Similarly, marketers shouldn’t ignore one channel at the expense of the other. In fact, Walgreens found that customers who shop both in-store and online spend 3.5 times as much as customers who favor only one channel.

4. Improving personalization

Big Data gives retailers the unique opportunity to mirror the shopkeeper of yore, adapting communication and sales techniques to life events and preferences. Research cited on the Harvard Business Review blog found that personalization can deliver five to eight times the ROI on marketing investment and boost sales 10 percent. Consumers are fine with sharing personal details so long as it earns them something.

Technology will further enhance the consumer experience as Next Best Offer (NBO) technology becomes reality. NBO represents the convergence of real-time data analysis and mobile offers. By reaching consumers at the right time, in the right place, through the right channel, NBO provides personalization on steroids and is the future of the industry.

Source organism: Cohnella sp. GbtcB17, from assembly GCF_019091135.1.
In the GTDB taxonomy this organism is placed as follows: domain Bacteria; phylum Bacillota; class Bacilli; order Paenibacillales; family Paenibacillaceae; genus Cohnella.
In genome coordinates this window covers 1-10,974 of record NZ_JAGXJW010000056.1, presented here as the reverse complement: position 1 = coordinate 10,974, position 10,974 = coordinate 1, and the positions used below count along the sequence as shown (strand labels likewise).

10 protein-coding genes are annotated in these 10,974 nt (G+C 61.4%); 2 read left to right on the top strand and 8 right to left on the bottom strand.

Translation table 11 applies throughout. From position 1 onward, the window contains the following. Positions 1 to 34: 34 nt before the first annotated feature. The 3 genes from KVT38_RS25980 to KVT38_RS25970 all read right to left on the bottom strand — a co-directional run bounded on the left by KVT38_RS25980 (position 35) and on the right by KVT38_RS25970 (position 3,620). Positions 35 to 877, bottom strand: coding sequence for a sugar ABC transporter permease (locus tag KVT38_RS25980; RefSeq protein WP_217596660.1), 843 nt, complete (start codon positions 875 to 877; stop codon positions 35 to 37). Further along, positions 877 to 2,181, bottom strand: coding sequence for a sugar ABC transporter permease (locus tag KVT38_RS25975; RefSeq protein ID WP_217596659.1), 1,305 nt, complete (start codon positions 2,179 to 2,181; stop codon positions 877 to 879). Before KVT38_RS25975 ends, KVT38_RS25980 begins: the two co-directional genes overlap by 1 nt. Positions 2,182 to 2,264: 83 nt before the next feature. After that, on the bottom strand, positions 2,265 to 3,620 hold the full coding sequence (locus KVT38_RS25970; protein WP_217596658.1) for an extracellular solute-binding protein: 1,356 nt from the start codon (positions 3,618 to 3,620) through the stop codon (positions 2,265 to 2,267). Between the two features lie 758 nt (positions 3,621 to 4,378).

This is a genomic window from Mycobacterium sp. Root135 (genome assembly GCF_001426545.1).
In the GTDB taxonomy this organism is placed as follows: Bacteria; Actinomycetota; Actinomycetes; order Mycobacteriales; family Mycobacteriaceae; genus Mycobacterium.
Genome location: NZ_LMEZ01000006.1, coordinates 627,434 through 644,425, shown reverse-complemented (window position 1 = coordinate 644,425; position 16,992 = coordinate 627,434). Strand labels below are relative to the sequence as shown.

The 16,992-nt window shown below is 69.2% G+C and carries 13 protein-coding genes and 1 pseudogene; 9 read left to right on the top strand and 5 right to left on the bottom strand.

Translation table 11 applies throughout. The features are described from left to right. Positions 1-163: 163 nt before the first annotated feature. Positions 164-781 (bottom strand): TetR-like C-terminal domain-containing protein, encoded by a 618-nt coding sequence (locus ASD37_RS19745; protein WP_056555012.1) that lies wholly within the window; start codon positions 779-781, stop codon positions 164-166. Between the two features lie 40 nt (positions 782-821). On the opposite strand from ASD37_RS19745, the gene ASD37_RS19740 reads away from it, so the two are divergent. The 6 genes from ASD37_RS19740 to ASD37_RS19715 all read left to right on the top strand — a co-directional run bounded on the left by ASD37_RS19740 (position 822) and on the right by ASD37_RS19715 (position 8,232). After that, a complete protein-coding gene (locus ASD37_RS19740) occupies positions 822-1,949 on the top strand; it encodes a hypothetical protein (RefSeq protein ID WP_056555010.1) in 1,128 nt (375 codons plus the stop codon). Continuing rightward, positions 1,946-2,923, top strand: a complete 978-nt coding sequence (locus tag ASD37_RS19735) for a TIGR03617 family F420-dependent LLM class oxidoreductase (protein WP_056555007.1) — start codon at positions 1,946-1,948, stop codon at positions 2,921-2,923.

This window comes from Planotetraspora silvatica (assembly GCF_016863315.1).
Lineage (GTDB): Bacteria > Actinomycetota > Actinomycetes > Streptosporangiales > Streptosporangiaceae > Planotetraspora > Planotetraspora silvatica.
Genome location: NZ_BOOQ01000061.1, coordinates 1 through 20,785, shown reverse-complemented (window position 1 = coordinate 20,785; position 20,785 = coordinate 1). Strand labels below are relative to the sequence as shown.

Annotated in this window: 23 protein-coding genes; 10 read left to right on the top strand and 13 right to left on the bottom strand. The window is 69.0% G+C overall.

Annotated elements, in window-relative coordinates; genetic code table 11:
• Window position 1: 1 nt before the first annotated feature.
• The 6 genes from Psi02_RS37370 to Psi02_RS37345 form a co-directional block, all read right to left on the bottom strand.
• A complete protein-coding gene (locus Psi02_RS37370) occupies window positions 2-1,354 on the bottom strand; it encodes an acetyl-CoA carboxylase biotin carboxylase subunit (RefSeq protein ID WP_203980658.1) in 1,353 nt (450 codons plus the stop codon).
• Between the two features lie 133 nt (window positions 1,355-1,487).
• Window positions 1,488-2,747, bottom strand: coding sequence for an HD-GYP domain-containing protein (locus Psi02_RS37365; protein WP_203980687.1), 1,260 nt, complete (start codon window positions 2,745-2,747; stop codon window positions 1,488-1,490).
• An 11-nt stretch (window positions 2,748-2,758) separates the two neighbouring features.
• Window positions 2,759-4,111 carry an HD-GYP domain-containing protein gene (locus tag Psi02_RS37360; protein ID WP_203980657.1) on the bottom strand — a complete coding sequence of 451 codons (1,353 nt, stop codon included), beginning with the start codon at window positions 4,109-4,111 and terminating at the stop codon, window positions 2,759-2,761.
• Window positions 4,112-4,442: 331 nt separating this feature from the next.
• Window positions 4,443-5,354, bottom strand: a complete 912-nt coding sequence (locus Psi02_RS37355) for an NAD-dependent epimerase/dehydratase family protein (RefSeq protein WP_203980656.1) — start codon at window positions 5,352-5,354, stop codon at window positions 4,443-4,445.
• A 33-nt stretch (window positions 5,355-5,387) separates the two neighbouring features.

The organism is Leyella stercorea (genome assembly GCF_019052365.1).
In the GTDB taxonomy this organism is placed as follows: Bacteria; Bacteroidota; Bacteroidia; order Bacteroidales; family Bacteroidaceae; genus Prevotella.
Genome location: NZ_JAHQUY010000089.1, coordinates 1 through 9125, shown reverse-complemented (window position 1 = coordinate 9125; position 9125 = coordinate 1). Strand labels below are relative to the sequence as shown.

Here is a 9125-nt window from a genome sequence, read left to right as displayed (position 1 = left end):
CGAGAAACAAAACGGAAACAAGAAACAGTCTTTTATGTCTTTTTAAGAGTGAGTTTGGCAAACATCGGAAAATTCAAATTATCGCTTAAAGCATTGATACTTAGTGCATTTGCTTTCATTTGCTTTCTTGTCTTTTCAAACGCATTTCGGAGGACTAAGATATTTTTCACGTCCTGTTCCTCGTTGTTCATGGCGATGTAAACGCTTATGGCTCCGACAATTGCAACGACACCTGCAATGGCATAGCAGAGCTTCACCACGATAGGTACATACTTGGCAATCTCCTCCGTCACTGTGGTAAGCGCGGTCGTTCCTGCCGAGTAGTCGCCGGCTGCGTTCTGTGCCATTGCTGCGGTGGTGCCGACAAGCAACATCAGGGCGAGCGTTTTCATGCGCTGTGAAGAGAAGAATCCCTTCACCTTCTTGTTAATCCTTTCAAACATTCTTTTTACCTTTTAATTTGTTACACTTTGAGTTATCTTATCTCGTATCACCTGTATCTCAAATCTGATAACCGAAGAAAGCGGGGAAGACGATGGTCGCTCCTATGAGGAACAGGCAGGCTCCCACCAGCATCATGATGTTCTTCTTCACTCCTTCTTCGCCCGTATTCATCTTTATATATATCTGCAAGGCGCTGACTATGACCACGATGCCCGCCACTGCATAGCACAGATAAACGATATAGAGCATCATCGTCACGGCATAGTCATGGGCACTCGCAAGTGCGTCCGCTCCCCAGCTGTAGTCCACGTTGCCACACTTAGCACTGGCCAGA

5. Segmenting the most valuable customers

Harnessing Big Data is a massive undertaking, but the payoff lies in finding the most profitable customers. Prioritizing these high-value customers is essential to success, especially considering that it costs more to acquire new customers than to keep the best customers. Improvements in data-crunching abilities allow retailers to analyze the behavior and needs that drive individual customers, which results in more relevant and targeted offers.